“And it is not inappropriate to record here that the Huntsville Masonic Lodge was the first chartered in the State; having operated continuously under a dispensation from the Grand Lodge of Kentucky, granted it in 1811. A legend of the times proclaims that General Andrew Jackson, while on his frequent visits to Huntsville, often attended the meetings of the lodge, held in its present temple, situated on Lincoln street at the corner of Williams street.” [Betts, p40]
“During the session of the legislature, General Jackson visited Huntsville, with his horses, and was enthusiastically engaged in the sports of the turf, then an amusement indulged in by the highest classes.” [Pickett, p436]
There was even at some point a “celebrated contest between the horses of Andrew Jackson, of Tennessee, and James Jackson, of North Alabama, at Huntsville.” [Pickett, p427] James Jackson (1782-1840) was born in Ireland, came to America in 1799, and is “well-known as one of the founders of Florence [AL] and surrounding Lauderdale County.” By the way, James is also claimed to be, at the Encyclopedia of Alabama link above, “the first breeder and importer of race horses in the United States.” That claim can’t be true since one of my American Revolution sources cited—and I have confirmed in person at the South Carolina Historical Society—the South Carolina Weekly Gazette issues of October 31 and November 21, 1783 where two “thorough bred” stallions and two blood mares arrived on a ship from England in Charleston Harbor. Since James didn’t arrive in America until 1799, he couldn’t have been the first importer let alone breeder of race horses.
While General and later President Andrew Jackson may be a controversial figure in American history, one thing can be said about his visit among others. Huntsville can boast about the many high-ranking and important people who have stayed within the city limits throughout its history.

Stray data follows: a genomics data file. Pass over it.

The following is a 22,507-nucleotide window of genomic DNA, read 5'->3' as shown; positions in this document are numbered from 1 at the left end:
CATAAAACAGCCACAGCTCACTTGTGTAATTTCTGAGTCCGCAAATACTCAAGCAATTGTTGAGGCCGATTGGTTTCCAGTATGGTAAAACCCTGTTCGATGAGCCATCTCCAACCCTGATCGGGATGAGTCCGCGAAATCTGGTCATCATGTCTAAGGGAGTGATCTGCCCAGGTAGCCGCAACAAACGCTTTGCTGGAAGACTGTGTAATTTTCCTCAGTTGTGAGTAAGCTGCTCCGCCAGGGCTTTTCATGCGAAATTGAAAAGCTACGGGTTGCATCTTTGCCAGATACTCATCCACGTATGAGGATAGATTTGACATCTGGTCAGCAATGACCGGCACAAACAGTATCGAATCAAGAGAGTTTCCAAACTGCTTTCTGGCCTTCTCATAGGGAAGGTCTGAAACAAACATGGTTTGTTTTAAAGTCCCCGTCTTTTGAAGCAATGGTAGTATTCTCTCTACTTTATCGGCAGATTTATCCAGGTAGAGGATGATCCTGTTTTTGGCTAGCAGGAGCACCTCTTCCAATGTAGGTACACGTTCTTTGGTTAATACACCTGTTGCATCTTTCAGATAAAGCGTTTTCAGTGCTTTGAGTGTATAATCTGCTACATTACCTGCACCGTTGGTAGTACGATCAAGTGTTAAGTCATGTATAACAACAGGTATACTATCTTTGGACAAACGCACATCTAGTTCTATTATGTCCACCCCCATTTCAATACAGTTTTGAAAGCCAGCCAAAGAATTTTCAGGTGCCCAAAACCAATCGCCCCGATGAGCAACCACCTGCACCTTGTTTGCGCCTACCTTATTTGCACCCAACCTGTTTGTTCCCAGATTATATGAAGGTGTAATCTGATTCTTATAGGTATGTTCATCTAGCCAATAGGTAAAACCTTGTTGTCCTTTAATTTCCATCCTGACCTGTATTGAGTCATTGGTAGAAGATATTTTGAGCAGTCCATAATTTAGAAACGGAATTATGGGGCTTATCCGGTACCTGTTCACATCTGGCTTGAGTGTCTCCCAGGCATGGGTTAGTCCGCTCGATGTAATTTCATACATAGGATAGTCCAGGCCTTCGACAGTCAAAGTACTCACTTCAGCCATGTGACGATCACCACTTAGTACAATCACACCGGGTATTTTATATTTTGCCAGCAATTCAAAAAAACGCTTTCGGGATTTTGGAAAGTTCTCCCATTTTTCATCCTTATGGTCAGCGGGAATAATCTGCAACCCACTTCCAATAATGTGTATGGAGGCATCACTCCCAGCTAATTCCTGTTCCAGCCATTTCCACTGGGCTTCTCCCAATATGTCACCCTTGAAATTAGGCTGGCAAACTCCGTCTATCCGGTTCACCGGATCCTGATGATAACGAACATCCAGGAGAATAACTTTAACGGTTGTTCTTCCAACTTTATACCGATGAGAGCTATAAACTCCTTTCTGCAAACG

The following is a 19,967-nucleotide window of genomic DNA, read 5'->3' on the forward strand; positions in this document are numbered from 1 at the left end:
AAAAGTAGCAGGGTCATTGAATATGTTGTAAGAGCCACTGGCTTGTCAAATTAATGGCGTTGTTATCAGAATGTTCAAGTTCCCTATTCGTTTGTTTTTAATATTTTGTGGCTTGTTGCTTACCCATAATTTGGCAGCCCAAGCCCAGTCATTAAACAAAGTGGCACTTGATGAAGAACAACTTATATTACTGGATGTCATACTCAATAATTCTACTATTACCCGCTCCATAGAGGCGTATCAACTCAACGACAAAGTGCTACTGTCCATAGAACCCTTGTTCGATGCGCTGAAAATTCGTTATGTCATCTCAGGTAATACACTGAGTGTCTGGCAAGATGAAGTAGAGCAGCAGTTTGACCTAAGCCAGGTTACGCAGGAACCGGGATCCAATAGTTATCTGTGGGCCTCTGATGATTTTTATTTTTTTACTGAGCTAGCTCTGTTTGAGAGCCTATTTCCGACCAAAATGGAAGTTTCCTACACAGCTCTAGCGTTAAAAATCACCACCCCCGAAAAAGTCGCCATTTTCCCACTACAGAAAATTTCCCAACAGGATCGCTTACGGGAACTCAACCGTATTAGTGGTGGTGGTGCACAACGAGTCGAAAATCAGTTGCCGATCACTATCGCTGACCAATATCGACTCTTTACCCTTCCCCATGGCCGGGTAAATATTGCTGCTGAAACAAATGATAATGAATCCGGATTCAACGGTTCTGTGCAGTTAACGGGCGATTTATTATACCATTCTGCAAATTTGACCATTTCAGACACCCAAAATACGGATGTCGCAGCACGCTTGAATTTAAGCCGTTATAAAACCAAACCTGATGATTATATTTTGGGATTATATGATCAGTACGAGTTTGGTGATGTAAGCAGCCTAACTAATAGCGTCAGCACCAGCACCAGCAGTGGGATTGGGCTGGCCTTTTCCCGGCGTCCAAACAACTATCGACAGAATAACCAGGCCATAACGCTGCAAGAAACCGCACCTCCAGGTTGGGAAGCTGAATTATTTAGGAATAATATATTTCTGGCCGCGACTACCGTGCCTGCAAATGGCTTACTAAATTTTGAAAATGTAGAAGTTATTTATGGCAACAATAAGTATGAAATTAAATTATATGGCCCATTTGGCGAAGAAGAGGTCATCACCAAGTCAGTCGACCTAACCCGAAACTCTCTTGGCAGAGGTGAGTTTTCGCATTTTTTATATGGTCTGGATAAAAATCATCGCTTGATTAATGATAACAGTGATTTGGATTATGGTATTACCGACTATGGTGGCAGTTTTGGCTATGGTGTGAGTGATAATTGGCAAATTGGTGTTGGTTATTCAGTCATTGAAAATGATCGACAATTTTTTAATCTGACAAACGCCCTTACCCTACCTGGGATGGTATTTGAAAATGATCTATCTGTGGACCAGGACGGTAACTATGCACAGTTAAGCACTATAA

I have learned a lot about the history of Alabama while researching for and writing my next release, The Haunting of Fury Falls Inn, along with the ongoing research for the remaining five books in the Fury Falls Inn series.
Thanks for reading both my blog and my books! I appreciate your time and interest.
P.S. If you haven’t already, please consider signing up for my newsletter, which I send out most every month, including news like new covers, new releases, and upcoming appearances where I love to meet my readers, along with recipes and writing progress. Thanks and happy reading!
Visit www.bettybolte.com for more on my books and upcoming events.
Innkeeper’s daughter Cassie Fairhope longs for only one thing: to escape her mother’s tyranny. But in northern Alabama in 1821 marriage is her only escape. Even so, she has a plan: Seduce the young man acting as innkeeper while her father is away and marry him. He’s handsome and available. Even though he has no feelings for her, it is still a better option than enduring her mother.
But Flint Hamilton has his own plans and they don’t include marriage, even to the pretty temptress. Securing his reputation in the hostelry business and earning his father’s respect are far more important. He did not count on having to deal with horse thieves and rogues in addition to his guests.
When tragedy strikes, Cassie and Flint must do whatever it takes to rid the inn of its newly arrived specter—who has no intention of leaving…